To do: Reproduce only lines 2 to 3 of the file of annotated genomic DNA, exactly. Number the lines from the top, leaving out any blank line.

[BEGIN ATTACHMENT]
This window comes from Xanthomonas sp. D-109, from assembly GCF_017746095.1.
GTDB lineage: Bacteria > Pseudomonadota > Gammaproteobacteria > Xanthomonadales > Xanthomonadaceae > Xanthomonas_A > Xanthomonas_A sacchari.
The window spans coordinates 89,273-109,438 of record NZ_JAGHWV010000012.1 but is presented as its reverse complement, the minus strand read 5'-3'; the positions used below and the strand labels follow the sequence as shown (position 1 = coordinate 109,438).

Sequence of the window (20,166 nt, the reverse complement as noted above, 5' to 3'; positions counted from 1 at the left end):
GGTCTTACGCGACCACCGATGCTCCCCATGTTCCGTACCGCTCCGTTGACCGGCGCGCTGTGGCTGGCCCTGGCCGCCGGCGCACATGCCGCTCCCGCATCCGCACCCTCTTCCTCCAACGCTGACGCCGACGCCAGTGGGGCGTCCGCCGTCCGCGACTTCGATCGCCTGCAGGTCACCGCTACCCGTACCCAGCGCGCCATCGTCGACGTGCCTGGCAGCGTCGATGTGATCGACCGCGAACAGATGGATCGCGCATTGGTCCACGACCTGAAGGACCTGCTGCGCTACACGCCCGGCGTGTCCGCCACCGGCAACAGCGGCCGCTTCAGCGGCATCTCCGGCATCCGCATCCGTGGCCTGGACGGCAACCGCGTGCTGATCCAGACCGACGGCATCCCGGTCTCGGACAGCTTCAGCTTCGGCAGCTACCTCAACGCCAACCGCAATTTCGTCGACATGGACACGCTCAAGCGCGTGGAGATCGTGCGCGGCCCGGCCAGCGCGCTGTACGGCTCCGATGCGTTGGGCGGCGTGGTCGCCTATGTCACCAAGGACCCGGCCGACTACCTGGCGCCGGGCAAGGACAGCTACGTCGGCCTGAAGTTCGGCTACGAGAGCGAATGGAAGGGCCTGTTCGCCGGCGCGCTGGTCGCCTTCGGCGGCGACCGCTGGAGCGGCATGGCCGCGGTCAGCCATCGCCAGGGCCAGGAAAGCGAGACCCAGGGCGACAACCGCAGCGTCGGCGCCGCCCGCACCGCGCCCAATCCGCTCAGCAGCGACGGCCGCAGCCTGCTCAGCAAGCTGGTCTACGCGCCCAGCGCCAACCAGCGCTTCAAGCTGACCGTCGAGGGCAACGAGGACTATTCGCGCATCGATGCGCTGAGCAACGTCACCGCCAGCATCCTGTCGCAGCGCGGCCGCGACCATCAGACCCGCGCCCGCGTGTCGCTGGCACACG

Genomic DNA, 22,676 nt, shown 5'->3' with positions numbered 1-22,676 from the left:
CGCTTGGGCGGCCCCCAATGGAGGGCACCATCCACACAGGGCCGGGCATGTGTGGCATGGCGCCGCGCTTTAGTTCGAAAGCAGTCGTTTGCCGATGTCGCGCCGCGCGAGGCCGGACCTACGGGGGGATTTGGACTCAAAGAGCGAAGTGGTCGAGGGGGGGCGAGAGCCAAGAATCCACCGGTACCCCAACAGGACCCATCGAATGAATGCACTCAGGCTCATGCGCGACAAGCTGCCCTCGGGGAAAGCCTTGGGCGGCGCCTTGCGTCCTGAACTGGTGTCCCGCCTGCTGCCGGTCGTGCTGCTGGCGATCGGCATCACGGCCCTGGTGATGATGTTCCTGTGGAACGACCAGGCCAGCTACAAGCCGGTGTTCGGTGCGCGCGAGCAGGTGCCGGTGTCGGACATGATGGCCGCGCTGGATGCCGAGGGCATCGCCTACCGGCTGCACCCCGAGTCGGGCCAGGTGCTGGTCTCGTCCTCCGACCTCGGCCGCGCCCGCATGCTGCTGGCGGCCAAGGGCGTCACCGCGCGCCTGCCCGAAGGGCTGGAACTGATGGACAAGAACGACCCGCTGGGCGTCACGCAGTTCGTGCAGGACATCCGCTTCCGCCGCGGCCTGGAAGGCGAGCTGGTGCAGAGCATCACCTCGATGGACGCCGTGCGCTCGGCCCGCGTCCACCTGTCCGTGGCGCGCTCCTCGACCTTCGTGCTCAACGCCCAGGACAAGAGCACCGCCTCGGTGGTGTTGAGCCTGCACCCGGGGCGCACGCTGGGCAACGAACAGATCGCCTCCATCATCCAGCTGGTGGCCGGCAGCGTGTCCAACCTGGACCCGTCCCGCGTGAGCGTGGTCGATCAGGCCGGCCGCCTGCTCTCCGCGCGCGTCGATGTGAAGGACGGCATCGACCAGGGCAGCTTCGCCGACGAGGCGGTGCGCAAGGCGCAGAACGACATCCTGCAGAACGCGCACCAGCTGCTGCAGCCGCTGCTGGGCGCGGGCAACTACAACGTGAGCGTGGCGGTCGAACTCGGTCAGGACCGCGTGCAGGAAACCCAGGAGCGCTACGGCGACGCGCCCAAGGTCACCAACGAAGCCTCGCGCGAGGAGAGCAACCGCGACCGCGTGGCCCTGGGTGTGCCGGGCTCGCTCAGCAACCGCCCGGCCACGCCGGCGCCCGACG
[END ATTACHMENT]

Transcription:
GTDB lineage: Bacteria > Pseudomonadota > Gammaproteobacteria > Xanthomonadales > Xanthomonadaceae > Xanthomonas_A > Xanthomonas_A sacchari.
The window spans coordinates 89,273-109,438 of record NZ_JAGHWV010000012.1 but is presented as its reverse complement, the minus strand read 5'-3'; the positions used below and the strand labels follow the sequence as shown (position 1 = coordinate 109,438).